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Etching Cable.


James R.Fuller
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Hey, I have been working on a cable Damascus blade and I cant seem to find any info on how to go about etching it. From what I CAN find, it does not etch the same as typical Damascus, but I cant find how it SHOULD be etched. Can anybody give me some info as to how I should etch it? I expect to finish it Saturday.... Assuming all goes well.

 

I greatly appreciate any help I can get on this.

 

JF

-=JF=-

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I have used muriatic acid for all of my etching. I have found no difference.

 

 

2 cable pieces

http://ipneto.deviantart.com/art/Cable-test-peice-403623604

http://ipneto.deviantart.com/art/Striking-knife-for-wood-work-403630540

not the best photos of them but best I can do at the time.

"Remember to live life to the fullest and without regret for the joy of life is that it ends." Me http://ipneto.deviantart.com/

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I agree with Stephen that there is really not much difference between using a acid to etch cable and ferric chloride, except one small difference. Ferric Chloride will etch in such a way as to expose the decarburized boundaries between the welded cable fibers (this results in a white or shiny outline of the fibers). I recommend a soak in a 1:1 solution of muriatic acid (1 part acid to 1 part distilled water) or a the same ratio of battery electrolyte (you can find this at most autoparts stores; it's just sulfuric acid). SAFETY NOTE: use proper personal protection equipment when working with these chemicals, as they can be very dangerous.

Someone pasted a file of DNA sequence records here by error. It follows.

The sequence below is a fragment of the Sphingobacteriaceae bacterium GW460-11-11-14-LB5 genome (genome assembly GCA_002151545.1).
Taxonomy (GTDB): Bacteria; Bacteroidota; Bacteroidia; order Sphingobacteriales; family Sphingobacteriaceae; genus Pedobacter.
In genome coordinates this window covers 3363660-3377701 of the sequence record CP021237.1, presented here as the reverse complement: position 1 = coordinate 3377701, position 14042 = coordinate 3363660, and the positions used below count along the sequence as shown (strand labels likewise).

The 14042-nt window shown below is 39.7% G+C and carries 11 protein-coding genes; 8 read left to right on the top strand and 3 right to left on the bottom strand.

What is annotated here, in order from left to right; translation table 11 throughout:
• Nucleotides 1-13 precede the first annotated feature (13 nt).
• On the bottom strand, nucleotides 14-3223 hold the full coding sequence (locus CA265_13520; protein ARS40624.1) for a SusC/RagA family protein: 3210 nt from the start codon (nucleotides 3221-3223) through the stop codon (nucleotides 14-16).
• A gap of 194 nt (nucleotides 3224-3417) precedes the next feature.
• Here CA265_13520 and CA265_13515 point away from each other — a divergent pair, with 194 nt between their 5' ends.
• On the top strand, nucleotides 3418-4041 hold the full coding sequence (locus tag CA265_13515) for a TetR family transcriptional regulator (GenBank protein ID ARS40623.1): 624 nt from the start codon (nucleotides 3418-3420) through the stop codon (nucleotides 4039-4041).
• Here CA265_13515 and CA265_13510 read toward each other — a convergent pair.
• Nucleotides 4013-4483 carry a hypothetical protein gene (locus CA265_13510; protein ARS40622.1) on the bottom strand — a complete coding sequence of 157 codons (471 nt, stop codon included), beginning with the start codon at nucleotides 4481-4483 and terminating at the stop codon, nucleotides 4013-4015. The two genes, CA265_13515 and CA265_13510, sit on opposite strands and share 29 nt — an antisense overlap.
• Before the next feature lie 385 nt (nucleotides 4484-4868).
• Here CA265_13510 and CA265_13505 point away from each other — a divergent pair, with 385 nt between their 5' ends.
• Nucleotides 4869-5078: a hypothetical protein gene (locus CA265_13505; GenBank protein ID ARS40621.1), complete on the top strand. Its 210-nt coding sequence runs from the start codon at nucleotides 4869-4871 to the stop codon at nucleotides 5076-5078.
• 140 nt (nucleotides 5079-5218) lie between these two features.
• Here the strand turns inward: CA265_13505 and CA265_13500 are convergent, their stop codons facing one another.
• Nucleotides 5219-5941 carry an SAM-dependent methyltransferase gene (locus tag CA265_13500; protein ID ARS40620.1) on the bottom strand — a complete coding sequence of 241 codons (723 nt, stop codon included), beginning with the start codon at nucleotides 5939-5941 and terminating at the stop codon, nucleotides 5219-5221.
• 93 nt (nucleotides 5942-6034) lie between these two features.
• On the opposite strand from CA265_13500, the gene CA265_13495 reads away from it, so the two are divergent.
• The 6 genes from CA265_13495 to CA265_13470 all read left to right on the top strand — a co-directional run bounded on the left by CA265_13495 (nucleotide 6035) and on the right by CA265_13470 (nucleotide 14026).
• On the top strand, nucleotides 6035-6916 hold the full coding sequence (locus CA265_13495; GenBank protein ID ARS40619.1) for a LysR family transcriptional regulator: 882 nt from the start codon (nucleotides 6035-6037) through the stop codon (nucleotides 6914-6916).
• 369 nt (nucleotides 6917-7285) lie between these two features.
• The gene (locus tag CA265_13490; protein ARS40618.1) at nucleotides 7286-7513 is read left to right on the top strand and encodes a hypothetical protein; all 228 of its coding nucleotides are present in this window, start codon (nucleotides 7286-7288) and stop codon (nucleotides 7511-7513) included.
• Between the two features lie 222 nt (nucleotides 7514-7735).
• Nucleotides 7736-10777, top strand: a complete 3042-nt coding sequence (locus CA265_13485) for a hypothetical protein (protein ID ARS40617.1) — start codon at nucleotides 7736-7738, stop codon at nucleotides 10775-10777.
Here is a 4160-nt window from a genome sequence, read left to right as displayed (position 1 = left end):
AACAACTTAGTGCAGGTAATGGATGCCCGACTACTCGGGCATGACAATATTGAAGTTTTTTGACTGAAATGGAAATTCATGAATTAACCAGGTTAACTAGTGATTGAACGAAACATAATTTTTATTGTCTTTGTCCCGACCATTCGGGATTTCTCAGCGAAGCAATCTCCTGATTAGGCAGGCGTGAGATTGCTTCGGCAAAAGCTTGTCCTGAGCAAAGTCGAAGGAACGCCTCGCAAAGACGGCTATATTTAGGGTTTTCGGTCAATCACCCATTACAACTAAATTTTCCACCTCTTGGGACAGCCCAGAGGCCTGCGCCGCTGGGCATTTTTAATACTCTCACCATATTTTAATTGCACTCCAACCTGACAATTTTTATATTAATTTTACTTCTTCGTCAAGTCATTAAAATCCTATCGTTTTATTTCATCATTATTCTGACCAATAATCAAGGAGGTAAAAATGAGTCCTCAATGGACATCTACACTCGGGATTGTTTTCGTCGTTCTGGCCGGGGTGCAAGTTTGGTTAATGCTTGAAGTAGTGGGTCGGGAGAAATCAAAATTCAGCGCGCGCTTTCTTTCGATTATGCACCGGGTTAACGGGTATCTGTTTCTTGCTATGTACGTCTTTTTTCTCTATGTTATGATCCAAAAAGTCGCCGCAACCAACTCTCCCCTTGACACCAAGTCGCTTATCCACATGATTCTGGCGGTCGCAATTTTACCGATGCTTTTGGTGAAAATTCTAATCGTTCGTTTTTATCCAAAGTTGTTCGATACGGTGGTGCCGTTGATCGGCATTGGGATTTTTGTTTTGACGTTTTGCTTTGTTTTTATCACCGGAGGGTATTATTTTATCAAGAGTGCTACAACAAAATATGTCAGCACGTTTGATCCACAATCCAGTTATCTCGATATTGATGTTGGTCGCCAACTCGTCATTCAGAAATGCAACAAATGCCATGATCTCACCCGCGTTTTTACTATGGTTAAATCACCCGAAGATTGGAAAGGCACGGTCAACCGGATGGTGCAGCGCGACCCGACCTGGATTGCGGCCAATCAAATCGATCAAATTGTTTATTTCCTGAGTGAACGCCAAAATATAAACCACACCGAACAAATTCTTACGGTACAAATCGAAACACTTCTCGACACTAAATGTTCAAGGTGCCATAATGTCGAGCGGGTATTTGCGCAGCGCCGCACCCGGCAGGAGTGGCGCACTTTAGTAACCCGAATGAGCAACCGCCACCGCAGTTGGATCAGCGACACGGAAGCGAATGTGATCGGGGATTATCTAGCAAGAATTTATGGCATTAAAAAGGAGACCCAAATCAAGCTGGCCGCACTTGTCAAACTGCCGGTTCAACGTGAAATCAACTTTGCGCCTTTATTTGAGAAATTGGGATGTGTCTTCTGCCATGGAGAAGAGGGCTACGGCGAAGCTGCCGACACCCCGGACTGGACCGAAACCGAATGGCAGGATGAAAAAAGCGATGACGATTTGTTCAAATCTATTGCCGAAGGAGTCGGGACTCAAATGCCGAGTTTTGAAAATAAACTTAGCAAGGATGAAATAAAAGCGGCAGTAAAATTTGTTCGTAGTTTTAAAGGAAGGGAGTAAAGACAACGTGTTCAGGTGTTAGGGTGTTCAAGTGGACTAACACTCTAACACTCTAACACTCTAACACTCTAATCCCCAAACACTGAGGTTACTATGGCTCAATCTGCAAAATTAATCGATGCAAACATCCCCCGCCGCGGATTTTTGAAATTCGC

After a 20-30 minute soak in the acid solution, rinse and neutralize the blade, lightly buff with a piece of steel wool, clean the blade thoroughly, then soak in a 1:3 solution of ferric chloride for 10 to 20 minutes. Rinse and lightly buff with steel wool, and repeat until desired result of depth is reached, then neutralize in TSP (a cleaning solution that is the exact chemical opposite of ferric chloride). Rinse, lightly buff with the steel wool one more time (not too rough, or you will remove the blackening effect from the reactions during the etch), then coat with gun oil to protect from rust.

 

Good luck.

“Fire and air, earth and water, were once considered the four elemental substances of our world. Among the ancients only the blacksmith worked with all four.” - From The Art of Blacksmithing by Alex W. Bealer

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I have a piece similar to what you show Stephen, it is prestressed bridge cable, with six outer over one center strand. It has cut my butt trying to weld! It tests high carbon by sparking, Inside the forge (propane) I am glowing almost yellow but upon removing it grows with scale and cools off so quickly I can't set the steel. A friend took a piece and over a coal fire welded a five inch blade, Damned if I know!

This is off the subject but if anyone can chime in, I'd be grateful,

 

Thanks in advance, GT

"I Never Met A Knife I Didn't Like", (Will Rogers)

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Are you fluxing? If so, watch for the flux to boil on the surface, than weld the ends. After you have welded the ends, bring the whole piece up to welding heat (When the flux boils), clamp one end in a vice, and twist the heck out of it. This twisting will do an initial weld on the inside and help the cable keep from unraveling. after that keep bringing it up to welding heat and weld as you would any normal Damascus... That's what I did, anyways.. Seems to have worked.

-=JF=-

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You can do the entire weld of cable with twisting then just work it into a bar at a welding heat. Thats how the marking knife I linked was made. Look up flux less welding. It is gaining some steam as of late. It has to do with the atmosphere inside the forge. Wrong atmosphere and you could have a very bright looking piece of steel that has oxide layers between the steel. Try it with a higher fuel to o2 ratio.

"Remember to live life to the fullest and without regret for the joy of life is that it ends." Me http://ipneto.deviantart.com/

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